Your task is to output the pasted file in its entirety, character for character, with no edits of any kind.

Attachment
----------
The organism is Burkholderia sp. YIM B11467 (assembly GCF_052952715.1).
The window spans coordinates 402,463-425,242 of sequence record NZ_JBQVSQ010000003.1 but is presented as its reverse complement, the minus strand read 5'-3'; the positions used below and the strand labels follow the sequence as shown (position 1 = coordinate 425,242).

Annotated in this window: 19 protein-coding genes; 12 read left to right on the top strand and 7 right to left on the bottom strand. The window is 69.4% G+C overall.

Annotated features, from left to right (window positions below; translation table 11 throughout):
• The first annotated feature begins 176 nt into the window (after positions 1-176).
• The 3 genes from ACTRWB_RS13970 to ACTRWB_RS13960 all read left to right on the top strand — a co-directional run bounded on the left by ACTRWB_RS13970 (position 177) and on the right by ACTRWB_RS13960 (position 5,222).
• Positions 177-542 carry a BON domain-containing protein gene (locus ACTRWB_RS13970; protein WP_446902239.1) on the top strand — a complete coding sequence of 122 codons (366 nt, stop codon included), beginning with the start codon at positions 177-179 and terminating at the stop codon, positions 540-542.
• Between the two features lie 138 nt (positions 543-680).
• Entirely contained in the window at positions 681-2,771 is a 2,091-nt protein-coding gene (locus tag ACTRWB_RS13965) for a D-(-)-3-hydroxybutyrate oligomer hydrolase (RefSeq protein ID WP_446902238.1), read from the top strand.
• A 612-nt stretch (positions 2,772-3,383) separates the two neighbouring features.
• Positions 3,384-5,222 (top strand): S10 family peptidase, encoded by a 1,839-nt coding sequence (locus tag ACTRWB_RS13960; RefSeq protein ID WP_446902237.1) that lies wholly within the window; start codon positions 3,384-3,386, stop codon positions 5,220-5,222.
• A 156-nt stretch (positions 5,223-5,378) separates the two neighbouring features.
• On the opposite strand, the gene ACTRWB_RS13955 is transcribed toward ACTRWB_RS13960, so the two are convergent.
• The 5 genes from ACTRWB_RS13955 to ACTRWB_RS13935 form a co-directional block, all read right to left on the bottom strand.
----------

The organism is Burkholderia sp. YIM B11467 (assembly GCF_052952715.1).
The window spans coordinates 402,463-425,242 of sequence record NZ_JBQVSQ010000003.1 but is presented as its reverse complement, the minus strand read 5'-3'; the positions used below and the strand labels follow the sequence as shown (position 1 = coordinate 425,242).

Annotated in this window: 19 protein-coding genes; 12 read left to right on the top strand and 7 right to left on the bottom strand. The window is 69.4% G+C overall.

Annotated features, from left to right (window positions below; translation table 11 throughout):
• The first annotated feature begins 176 nt into the window (after positions 1-176).
• The 3 genes from ACTRWB_RS13970 to ACTRWB_RS13960 all read left to right on the top strand — a co-directional run bounded on the left by ACTRWB_RS13970 (position 177) and on the right by ACTRWB_RS13960 (position 5,222).
• Positions 177-542 carry a BON domain-containing protein gene (locus ACTRWB_RS13970; protein WP_446902239.1) on the top strand — a complete coding sequence of 122 codons (366 nt, stop codon included), beginning with the start codon at positions 177-179 and terminating at the stop codon, positions 540-542.
• Between the two features lie 138 nt (positions 543-680).
• Entirely contained in the window at positions 681-2,771 is a 2,091-nt protein-coding gene (locus tag ACTRWB_RS13965) for a D-(-)-3-hydroxybutyrate oligomer hydrolase (RefSeq protein ID WP_446902238.1), read from the top strand.
• A 612-nt stretch (positions 2,772-3,383) separates the two neighbouring features.
• Positions 3,384-5,222 (top strand): S10 family peptidase, encoded by a 1,839-nt coding sequence (locus tag ACTRWB_RS13960; RefSeq protein ID WP_446902237.1) that lies wholly within the window; start codon positions 3,384-3,386, stop codon positions 5,220-5,222.
• A 156-nt stretch (positions 5,223-5,378) separates the two neighbouring features.
• On the opposite strand, the gene ACTRWB_RS13955 is transcribed toward ACTRWB_RS13960, so the two are convergent.
• The 5 genes from ACTRWB_RS13955 to ACTRWB_RS13935 form a co-directional block, all read right to left on the bottom strand.